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POV: What drew you to the Black Panther Party originally?

Photo: Barbara Easley Barbara Easley: I was a student at San Francisco State college, and I joined the Black Student Union during the time of the Vietnam War. The Black Panther Party came to San Francisco State — Huey Newton, Bobby Seale, and Warren Wells — but I was a little frightened of them, so I didn't get deeply involved. Later I met Eldridge and Kathleen Cleaver, and started doing some secretarial work for them. That led me into meeting Donald Cox, the Field Marshal at the time. The next thing I knew, I was traveling to New York to support the New York 21 [Party members who had been arrested in New York City]. I came to Philadelphia for a year, working with Mumia Abu-Jamal and a variety of other people. The pressure on the Panthers was increasing. Eldridge left for Cuba, and then Algiers. Donald Cox, my husband at the time, was indicted for a variety of charges, and when he went to Algiers I went with him, because Kathleen Cleaver was also having a baby. Next thing I knew, I was in North Korea, where I stayed until October 1970. As part of the international branch of the Black Panther Party, I set up a nursery and a library, and I became a kind of guerrilla ambassador to the other African liberation movements there.

Photo: Barbara Easley outside the Philadelphia BPP Office, 1969

Barbara Easley outside the Philadelphia Black Panther Party Office in 1969.

POV: Many people have a settled idea of what the BPP was about. What do you think is something that people don't appreciate, or misunderstand?

Easley: It was not about violence; it was about growing. People don't understand that the Black Panther Party is not the same as the "New Black Panther Party" which is operating in different segments of this country. They're projecting some anti-Semitic, anti-racial ideas; some of the things they put out there are not what we put out there, not what we were about.

POV: Has your approach to politics or community work changed since then?

Easley: No, I just look at the Democratic/Republican Party, that whole business, as a lot of posturing to get elected. In retrospect, there are very few people who put their money where their mouth is. We need a third party. The Green Party may be all right. There needs to be a lot of youth questioning authority. I don't mean their parents and their teachers, or the policeman on the street. That all has to go on, but it needs to be raised to a higher level. I'm talking about our so-called leadership, from the president to the city council. I have not changed. I do vote; I encourage people to get involved with that process, wherever they are. People need to figure out where they want to go, what they want to see accomplished. The '70s and '80s were the time of the "Me Generation," and the process of all this "me" means there's still a lot of work to be done. It's important to recognize that you're not the only person suffering in your community. Join something secular and local in its nature, whether that's saving a building, saving a park, or something else.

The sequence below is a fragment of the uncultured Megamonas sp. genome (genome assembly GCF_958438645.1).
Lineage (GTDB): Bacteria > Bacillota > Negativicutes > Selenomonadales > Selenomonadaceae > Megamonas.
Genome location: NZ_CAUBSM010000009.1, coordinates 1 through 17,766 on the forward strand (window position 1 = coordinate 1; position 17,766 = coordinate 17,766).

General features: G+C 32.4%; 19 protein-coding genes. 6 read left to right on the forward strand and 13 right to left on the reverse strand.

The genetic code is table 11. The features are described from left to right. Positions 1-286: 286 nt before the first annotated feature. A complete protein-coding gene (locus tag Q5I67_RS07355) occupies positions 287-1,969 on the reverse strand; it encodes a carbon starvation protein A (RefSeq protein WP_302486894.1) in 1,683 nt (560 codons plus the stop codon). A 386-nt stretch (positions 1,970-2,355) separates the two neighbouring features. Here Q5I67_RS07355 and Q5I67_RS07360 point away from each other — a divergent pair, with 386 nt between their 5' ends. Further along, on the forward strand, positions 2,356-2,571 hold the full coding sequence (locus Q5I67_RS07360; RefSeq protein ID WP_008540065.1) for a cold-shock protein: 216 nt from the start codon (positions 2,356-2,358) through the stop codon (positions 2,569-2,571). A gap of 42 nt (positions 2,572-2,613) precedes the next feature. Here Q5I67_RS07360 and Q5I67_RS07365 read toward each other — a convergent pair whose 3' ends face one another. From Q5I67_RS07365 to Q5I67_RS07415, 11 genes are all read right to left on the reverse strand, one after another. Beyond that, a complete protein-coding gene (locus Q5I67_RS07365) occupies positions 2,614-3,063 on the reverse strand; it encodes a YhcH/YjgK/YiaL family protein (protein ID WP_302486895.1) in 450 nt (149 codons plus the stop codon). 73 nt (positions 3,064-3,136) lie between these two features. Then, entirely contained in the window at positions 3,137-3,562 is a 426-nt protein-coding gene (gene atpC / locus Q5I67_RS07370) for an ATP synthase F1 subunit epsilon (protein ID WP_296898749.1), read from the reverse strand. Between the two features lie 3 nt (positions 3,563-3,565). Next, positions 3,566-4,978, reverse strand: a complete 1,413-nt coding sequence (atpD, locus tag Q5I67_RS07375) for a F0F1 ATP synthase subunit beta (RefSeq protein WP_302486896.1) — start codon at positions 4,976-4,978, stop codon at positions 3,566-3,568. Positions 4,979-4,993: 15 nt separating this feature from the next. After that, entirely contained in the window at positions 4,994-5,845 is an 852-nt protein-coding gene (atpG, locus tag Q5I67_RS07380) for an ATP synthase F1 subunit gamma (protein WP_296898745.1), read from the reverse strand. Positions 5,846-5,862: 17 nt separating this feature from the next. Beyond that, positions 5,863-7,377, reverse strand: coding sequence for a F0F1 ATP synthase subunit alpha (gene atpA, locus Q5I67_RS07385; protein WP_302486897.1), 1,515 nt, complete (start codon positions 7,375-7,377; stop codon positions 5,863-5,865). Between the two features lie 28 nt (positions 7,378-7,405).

POV: Looking back at the Ten Point Program, do you think we've made progress towards those goals?

Easley: There was some progress made, but it has peaked, and it's going backwards — and not just for minorities. In some ways it's more needed now than ever. There's subtlety in some of the things they [the government] have done, so that you don't know about these law changes until someone brings your attention to them, or they make changes that affect you personally. That Ten Point Program is still needed, maybe with some minor word adjustments. But there are also other programs out there, because there has been a resurgence of oppression, and until it's your time to see it, you missed it, because you're too busy.

POV: Looking back at your time in the Black Panther Party, are there things you would do differently? Would some of your goals or methods change?

Easley: I am sure when you look back there are some things you could differently. There's always something to do differently. But I don't regret anything. I'm sure we all would make changes.

POV: What do you think is the lasting impact of the BPP?

Easley: Surprisingly, it's still an influence. Some people know about it. If you're only 25 you might not know, but any student of history, if they find out about your past, they will ask you questions. The discipline and the theory and the practice are all important. They've remained a part of the work I do in social work and human services. I've grown to know several policemen who are retired, and when I mention that I was a Panther, they say, "look what's going on, where are you now?" Getting rid of drugs, helping children, respecting elders, going to school — that was our program. It was something positive, focused on the growth of a people.

Our legacy is also the legacy of everyone back to the first slave that came to America. We were just another link in history that builds on someone else's struggles. That culture of resistance, it's all around the world, and occasionally you'll hear somebody mention the Black Panther Party as an influence, because they read or heard about it or saw a movie. Youth will pick up that culture of resistance, and learn how to interpret politics and community work based on that. Take what you need to progress.

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Kathleen Cleaver
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Elbert Howard

Barbara Easley was a member of the Black Panther Party from 1970 to 1974. She worked in the Party offices in Oakland, Philadelphia, New York, and with the international branch of the Party in Africa. She volunteers as a consultant for a community housing group in Philadelphia, and she is organizing the city's first Panther Film Festival in 2005.





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